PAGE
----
|2913 kms from Bradninch|
Well, we had a great time staying in the Hunter valley with David and Sophie even though it rained every minute. This is a rolling hill area studded with horse farms, though the coal-mines are spreading like gangrene. Thanks guys for a great time.
The train back to Newcastle, well Hamilton really, was a pleasure and the sun came out as we set of for Lake Maquarie. We camped by the water in Swansea (a little different to its Welsh counterpart) and then rode down the surfywild road to Matcham, a beautiful house in the woods, and a ‘welcome to Sydney’ banner hanging over the door.
We met Chris and Rita over breakfast in Bali, I was looking at a map of Australia as I remember, and hearing Chris’s antipodean twang began pestering with questions about the land downunder. Coincidentally we ended up being neighbors for some days in Samur and they invited us to visit when (and if) we made it through Oz. We spent a great few days being lazy, climbing to the tree house, wrestling alpacas and going to the beach to watch the surf roll in and the experts on their boards. The surf was huge, sadly far too big for beginners like us but fun to watch.
|Where the Fat Lady Sings (but it ain't over)|
Thanks also Patsy and Julian for good food and good company. We used the time to organize ourselves for NZ, well for the flight anyway, which is always the stressful and boring with the bikes.
Finally we dragged ourselves away from this haven and headed for the big city and the final leg. By Bike to Sydney it has always been and Sydney the goal since you set up and named our blog Derek, and I was too technically retarded to change it. So to Sydney we headed and here we were getting closer with every turn of the pedals.
To avoid a lot of traffic and an unpleasant last day on the road we followed the coast to Manly and hopped on the commuter ferry to Circular key. I am not sure how many boats we have been on since leaving England but I guess over thirty, could be more. This trip was one of the finest. Sydney is a very beautiful city.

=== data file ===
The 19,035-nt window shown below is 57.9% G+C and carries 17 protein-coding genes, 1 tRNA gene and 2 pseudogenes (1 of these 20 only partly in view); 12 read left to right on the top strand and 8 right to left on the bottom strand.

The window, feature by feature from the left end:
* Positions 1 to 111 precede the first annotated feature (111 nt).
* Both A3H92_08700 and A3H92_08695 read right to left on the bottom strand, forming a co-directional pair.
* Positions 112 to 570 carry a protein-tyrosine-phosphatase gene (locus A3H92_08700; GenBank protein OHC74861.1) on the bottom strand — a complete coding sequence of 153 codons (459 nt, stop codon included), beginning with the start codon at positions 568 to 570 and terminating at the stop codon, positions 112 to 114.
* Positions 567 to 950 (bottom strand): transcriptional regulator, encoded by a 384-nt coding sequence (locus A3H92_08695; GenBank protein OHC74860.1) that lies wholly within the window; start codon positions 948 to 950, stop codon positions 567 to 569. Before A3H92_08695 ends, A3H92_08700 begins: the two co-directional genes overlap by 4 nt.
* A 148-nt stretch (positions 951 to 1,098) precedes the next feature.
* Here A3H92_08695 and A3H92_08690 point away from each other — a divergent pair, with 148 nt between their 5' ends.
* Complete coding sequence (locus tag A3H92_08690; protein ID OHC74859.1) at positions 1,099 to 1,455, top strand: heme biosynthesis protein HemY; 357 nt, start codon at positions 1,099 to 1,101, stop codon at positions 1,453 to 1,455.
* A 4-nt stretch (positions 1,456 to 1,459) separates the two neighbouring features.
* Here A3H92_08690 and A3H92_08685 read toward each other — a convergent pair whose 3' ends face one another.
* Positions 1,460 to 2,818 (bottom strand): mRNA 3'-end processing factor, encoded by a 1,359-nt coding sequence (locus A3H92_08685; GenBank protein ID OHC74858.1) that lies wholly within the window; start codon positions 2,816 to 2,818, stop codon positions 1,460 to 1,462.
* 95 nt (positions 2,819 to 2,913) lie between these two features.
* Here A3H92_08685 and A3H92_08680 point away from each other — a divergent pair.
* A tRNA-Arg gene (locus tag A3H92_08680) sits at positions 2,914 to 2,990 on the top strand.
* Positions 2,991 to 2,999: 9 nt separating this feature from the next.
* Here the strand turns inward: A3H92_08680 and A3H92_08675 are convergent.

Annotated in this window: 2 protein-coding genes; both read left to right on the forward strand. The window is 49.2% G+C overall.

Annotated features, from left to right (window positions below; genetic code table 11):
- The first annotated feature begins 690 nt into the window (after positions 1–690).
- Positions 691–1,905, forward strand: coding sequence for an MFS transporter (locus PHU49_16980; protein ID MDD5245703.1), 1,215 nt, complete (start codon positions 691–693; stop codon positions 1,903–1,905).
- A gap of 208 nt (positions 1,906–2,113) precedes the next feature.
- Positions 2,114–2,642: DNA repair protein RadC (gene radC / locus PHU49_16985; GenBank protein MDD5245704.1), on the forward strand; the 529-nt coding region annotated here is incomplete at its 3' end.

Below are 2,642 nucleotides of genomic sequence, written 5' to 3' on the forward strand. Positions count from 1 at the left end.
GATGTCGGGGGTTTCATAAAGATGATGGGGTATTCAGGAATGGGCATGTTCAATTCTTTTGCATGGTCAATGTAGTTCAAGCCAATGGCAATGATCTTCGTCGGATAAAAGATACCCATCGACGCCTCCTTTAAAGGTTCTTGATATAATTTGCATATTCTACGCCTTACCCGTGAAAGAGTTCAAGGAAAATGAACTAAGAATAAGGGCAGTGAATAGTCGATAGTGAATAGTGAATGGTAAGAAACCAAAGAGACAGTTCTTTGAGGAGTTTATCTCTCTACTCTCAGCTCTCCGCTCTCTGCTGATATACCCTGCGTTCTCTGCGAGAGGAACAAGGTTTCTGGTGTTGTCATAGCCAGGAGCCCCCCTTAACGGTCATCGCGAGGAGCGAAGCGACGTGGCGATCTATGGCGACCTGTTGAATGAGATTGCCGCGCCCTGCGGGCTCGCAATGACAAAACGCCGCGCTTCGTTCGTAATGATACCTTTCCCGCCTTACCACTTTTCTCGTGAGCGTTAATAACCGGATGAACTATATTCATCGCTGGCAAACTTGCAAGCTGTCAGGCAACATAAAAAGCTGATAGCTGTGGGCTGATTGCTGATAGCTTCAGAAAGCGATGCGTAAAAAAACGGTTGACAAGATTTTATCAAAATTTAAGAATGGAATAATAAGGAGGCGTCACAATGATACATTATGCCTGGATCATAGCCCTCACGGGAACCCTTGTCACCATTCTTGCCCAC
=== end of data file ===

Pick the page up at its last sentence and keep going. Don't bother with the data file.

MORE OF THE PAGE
We pedaled the few hundred meters to the steps of the opera house and there were Rita and Chris and the Banner. In fact there was a small gathering as Rita, with her exuberant personality had collared a number of passing tourists, largely Chinese, to form a welcoming committee.
We posed in true celebrity style for a photo shoot (Rita juggling four or five cameras) and caused a small amount of interest as people examined our bikes. The photos show us looking a little bewildered and slightly embarrassed but really quite flattered and pleased at such a reception.
Rita is originally from Hong Kong and is a one woman phenomenon. We were taken to a restaurant in Chinatown and had a real feast before she and Chris rushed off to the airport to catch a plane and spend six months in Hong Kong. Very special people.
We stayed in a campsite on the edge of town, had a look round the next day and went to the airport.
I put on a good Mr Bean show for the security camera, putting one boxed bike in the lift, (they wouldn’t fit in sideways on the trolley, turning round for the other and letting the door shut. Pressing the button to no avail I got in the other lift and went up expecting alarms to go off as the cameras picked up a huge unattended box. I got to the top, no open lift. Frantically punching the button I intended to go down again when finally a door opened and an Indian floor cleaner came out with both boxes turned upright on a trolley. He handed it to me, shaking his head and went back down again. Finally Anja appeared with the bag trolley not knowing whether to laugh or cry. Never have I felt so stupid.
We are now in Auckland and have spent a great weekend with family there, Wendy, Julia and Michael, and are being well fed and looked after. It is very sad that my uncle John died a few weeks ago. I was looking forward to seeing him.
Today we had a look round Auckland and tomorrow we catch a ferry to the Coromandel peninsular and begin our tour of the Land of the Long White Cloud.